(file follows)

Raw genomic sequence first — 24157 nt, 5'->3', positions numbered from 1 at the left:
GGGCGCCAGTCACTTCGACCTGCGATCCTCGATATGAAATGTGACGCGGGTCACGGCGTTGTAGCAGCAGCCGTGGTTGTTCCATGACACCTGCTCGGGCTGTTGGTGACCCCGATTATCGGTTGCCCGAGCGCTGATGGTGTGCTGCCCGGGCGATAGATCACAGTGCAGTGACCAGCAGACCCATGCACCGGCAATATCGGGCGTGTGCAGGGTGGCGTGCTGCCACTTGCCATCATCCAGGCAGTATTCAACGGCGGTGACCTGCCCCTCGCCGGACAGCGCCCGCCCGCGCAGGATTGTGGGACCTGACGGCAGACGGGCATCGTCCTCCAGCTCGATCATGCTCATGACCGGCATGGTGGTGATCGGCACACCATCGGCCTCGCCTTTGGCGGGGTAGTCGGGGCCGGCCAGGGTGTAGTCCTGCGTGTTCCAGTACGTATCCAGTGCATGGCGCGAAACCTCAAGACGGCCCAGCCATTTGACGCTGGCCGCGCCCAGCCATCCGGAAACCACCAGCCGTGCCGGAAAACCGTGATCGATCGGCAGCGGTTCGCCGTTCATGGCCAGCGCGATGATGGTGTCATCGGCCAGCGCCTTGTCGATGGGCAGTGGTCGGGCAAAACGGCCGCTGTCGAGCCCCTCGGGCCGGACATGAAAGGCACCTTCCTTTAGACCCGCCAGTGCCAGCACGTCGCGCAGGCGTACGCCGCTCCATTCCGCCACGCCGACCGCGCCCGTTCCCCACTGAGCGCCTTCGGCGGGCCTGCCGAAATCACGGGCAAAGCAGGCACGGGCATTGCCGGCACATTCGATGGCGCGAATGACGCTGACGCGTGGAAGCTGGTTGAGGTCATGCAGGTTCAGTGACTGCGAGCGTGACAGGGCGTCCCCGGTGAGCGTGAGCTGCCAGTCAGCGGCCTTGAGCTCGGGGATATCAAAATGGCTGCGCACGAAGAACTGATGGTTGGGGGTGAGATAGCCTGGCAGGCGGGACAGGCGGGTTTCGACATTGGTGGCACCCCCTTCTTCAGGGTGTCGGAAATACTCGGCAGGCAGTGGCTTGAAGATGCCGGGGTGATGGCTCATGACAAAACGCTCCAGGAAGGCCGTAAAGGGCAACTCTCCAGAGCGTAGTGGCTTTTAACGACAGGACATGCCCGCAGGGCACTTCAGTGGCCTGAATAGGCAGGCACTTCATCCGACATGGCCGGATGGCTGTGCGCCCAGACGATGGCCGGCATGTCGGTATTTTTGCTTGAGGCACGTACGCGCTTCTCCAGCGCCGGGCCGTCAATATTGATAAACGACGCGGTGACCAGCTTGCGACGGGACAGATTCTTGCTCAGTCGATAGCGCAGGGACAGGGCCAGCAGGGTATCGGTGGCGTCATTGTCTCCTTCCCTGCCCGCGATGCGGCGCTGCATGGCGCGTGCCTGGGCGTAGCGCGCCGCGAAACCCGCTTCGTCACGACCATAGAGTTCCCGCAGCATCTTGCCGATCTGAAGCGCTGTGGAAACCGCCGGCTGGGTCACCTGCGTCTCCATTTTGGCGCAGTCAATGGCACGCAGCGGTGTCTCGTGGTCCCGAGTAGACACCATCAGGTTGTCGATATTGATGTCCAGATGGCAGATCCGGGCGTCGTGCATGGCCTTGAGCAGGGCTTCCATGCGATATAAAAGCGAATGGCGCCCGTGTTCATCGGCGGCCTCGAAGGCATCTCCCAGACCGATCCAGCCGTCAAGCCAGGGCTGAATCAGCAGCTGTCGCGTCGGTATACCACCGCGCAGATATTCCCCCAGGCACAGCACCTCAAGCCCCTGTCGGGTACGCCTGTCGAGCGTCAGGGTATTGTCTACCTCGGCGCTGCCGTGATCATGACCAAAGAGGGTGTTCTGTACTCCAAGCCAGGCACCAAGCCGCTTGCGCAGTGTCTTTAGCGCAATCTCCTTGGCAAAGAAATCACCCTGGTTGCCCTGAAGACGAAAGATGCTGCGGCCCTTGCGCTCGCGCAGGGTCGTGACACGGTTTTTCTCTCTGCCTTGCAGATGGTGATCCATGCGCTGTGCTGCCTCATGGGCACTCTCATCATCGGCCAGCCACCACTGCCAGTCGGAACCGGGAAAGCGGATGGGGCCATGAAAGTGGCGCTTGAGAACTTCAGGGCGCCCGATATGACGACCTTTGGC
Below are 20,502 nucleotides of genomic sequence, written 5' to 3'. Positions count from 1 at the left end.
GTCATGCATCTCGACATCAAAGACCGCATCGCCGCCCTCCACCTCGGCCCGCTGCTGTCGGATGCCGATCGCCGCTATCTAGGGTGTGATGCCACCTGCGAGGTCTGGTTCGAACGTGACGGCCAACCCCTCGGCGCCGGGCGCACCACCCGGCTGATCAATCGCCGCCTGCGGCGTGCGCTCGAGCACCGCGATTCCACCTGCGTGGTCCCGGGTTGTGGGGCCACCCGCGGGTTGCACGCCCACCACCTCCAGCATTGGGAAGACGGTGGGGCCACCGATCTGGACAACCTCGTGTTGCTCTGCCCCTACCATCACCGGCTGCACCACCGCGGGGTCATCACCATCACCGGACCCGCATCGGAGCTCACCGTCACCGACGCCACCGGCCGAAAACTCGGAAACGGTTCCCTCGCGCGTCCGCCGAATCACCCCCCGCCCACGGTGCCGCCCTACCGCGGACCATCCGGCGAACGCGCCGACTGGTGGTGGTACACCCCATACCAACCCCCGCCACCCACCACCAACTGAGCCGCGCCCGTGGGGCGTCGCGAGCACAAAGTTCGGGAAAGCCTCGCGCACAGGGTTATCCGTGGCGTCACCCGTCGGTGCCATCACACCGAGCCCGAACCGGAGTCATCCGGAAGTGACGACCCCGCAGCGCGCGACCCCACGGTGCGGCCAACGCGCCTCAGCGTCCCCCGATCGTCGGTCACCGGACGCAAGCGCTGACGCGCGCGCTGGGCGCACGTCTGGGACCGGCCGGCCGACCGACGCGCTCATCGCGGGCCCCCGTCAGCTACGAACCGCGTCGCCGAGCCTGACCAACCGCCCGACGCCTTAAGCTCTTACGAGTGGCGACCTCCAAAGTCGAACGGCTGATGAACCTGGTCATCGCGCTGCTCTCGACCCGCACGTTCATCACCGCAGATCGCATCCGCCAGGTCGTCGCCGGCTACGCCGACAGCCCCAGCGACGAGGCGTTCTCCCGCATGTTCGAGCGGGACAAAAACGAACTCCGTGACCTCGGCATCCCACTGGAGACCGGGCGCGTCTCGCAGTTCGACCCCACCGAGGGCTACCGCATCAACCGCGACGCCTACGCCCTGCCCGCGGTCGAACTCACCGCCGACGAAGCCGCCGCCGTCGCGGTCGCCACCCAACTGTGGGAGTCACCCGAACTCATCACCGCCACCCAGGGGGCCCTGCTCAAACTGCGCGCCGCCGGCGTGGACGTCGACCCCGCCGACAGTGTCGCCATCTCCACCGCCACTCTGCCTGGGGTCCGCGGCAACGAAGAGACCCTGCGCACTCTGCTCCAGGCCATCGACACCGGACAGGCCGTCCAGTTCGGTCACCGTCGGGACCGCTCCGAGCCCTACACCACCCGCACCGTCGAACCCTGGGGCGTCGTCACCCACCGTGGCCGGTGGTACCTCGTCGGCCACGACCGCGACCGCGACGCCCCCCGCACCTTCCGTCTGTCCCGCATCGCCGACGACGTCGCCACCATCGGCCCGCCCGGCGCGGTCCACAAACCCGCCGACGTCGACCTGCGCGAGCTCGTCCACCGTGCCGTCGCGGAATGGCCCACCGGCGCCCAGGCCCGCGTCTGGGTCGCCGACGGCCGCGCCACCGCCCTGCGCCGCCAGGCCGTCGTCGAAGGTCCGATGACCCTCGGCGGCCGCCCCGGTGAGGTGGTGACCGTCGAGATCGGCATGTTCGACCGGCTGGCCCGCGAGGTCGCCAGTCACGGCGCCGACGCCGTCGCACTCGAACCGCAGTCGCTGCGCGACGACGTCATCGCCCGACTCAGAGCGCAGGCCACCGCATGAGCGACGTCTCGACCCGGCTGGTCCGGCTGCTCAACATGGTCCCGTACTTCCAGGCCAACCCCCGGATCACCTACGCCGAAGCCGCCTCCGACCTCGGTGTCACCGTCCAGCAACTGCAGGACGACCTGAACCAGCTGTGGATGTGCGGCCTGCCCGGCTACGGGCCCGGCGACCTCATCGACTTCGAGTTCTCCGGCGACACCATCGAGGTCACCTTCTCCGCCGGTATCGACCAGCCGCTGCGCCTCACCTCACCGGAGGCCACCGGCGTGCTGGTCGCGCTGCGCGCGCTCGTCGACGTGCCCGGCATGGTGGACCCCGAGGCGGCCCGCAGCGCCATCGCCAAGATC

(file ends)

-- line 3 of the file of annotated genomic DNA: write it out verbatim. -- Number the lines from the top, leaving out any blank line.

Below are 20,502 nucleotides of genomic sequence, written 5' to 3'. Positions count from 1 at the left end.